Study reveals volunteers more likely to be happy with life

Happy people are more likely to donate and to volunteer, and those who do so tend to become happier, according to results released today (Sept 30) from the first national study in Singapore on the relationship between giving and subjective well-being.

Conducted by the National Volunteer & Philanthropy Centre (NVPC) and Professor David Chan — a Lee Kuan Yew Fellow and Professor of Psychology and Director of the Behavioural Sciences Institute at Singapore Management University — the study covered 1,512 individuals aged 15 and above and is part of NVPC’s Individual Giving Survey 2012.

Mr Laurence Lien, the Chief Executive Officer of NVPC, said today that many do not have time, nor see the act of giving as something that is “personally meaningful” to them. He added that with the survey results, chances are, people will now place volunteering and donating higher on their list of priorities.

Likewise, Professor Chan noted that the survey results are “not obvious” as some people will see it from a standard economic perspective, where giving involves losing time and money. He explained this is why it is “important” to establish the relationship between giving and subjective well-being.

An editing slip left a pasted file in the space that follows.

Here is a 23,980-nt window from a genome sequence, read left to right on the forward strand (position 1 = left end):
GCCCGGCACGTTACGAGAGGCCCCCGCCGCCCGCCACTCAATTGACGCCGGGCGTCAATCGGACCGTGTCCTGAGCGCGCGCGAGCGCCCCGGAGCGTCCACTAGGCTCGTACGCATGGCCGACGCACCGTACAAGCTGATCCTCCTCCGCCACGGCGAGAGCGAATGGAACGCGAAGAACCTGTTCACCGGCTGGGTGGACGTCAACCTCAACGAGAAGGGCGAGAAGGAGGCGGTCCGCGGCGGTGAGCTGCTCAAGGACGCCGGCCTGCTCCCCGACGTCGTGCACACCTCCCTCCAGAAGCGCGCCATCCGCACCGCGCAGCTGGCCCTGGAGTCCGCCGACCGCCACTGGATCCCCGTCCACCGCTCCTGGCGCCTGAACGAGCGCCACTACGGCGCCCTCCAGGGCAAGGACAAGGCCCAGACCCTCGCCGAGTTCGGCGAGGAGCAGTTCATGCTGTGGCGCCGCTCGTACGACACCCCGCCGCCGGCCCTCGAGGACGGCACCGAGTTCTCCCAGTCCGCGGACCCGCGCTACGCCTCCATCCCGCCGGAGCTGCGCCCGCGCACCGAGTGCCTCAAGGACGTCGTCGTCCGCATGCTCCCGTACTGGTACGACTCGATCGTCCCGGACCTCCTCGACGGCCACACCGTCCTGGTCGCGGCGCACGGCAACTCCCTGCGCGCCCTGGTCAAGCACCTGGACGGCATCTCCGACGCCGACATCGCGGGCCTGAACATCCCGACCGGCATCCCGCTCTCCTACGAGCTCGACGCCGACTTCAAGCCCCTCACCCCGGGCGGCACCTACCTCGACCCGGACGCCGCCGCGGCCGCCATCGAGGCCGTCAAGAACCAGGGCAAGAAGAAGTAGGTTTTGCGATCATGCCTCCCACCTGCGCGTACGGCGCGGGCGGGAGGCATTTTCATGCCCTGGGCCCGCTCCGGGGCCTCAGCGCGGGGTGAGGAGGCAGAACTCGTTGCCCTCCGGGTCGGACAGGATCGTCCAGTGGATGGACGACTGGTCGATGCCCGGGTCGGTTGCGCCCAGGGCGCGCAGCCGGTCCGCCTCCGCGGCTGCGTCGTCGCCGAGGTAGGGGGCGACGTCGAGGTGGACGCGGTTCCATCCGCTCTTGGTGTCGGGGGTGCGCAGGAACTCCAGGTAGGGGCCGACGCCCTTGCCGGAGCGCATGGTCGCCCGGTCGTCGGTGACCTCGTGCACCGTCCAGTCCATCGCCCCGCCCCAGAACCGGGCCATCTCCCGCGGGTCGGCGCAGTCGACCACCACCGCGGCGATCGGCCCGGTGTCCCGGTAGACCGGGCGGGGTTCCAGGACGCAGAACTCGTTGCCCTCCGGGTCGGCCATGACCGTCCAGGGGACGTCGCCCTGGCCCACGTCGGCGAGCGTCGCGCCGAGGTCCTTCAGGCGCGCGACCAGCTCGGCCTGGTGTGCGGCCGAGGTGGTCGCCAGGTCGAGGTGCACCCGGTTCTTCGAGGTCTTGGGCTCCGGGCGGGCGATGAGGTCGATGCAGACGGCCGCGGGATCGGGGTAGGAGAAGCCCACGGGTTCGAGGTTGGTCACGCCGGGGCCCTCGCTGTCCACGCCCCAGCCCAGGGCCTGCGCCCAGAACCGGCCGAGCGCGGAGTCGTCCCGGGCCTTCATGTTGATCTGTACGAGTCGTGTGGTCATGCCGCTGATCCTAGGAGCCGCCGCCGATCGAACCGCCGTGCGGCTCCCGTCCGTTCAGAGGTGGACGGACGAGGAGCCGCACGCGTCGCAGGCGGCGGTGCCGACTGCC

The study showed that 66 per cent of those who volunteered and/or donated were satisfied and happy with their lives as compared to the 45 per cent figure among non-givers.

On top of that, the study also examined the relationship between givers’ intention to give in future and their experience with non-profit organisations.

About 88 per cent of volunteers who said that they were satisfied with their experience with the non-profit organisations they worked with indicated their intention to continue volunteering in the future. By comparison, only 70 per cent of those who were less satisfied said that they would continue to do so.

Me Lien noted that the results showed that it is important for non-profit organisations to manage volunteers and donors effectively, to develop “a positive giving experience” which would then increase the likelihood for volunteers and donors to continue giving.

Source: TODAY